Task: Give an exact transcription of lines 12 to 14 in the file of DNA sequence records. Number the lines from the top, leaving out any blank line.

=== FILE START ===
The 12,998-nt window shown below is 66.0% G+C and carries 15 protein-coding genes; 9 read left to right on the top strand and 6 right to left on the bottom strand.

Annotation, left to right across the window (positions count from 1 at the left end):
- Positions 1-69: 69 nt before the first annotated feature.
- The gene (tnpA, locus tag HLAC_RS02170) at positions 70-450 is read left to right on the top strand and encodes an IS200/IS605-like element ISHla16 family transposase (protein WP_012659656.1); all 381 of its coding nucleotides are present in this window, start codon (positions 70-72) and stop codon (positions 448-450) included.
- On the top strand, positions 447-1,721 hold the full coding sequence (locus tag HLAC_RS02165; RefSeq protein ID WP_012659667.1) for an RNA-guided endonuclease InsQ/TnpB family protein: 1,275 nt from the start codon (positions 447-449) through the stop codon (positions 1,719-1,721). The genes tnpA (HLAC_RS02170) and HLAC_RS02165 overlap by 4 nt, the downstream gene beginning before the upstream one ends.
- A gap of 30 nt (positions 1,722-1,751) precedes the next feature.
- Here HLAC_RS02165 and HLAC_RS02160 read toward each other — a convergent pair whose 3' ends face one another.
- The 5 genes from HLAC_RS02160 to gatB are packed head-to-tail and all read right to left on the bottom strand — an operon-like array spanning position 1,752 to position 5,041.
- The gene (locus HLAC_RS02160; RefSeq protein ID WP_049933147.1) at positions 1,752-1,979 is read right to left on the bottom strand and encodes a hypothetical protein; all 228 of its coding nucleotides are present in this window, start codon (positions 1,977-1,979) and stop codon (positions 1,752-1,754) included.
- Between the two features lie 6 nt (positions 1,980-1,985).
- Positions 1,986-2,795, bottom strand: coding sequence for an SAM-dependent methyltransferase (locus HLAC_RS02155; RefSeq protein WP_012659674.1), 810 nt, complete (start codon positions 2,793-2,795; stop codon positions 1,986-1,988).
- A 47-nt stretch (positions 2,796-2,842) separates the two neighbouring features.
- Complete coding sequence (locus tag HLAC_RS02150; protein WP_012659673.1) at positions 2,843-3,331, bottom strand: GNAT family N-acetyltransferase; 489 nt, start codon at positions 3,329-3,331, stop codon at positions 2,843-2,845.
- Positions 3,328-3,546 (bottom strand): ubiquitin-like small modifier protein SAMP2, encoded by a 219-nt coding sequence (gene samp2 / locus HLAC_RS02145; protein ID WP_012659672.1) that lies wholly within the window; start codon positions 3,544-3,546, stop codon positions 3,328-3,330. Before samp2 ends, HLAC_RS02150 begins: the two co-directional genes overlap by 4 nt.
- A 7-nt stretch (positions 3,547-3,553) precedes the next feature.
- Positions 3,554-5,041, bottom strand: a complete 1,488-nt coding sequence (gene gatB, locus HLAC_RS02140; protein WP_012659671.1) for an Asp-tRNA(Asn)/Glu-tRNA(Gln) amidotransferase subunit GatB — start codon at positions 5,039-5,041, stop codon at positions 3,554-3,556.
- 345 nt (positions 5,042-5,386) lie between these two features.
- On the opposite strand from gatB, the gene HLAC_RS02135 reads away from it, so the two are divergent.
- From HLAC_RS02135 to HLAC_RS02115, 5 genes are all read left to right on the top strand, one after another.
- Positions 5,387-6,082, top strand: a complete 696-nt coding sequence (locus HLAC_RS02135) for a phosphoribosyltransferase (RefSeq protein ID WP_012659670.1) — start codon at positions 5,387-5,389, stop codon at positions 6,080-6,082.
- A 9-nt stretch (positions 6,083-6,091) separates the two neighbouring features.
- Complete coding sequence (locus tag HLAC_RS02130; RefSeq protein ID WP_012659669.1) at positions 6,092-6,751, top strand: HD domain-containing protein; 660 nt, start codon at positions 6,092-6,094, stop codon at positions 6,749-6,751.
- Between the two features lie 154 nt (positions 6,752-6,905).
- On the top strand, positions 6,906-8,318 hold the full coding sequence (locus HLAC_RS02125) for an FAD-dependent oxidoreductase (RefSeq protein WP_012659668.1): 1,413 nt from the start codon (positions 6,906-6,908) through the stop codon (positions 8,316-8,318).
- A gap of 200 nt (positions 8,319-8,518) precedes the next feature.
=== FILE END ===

- A 47-nt stretch (positions 2,796-2,842) separates the two neighbouring features.
- Complete coding sequence (locus tag HLAC_RS02150; protein WP_012659673.1) at positions 2,843-3,331, bottom strand: GNAT family N-acetyltransferase; 489 nt, start codon at positions 3,329-3,331, stop codon at positions 2,843-2,845.
- Positions 3,328-3,546 (bottom strand): ubiquitin-like small modifier protein SAMP2, encoded by a 219-nt coding sequence (gene samp2 / locus HLAC_RS02145; protein ID WP_012659672.1) that lies wholly within the window; start codon positions 3,544-3,546, stop codon positions 3,328-3,330. Before samp2 ends, HLAC_RS02150 begins: the two co-directional genes overlap by 4 nt.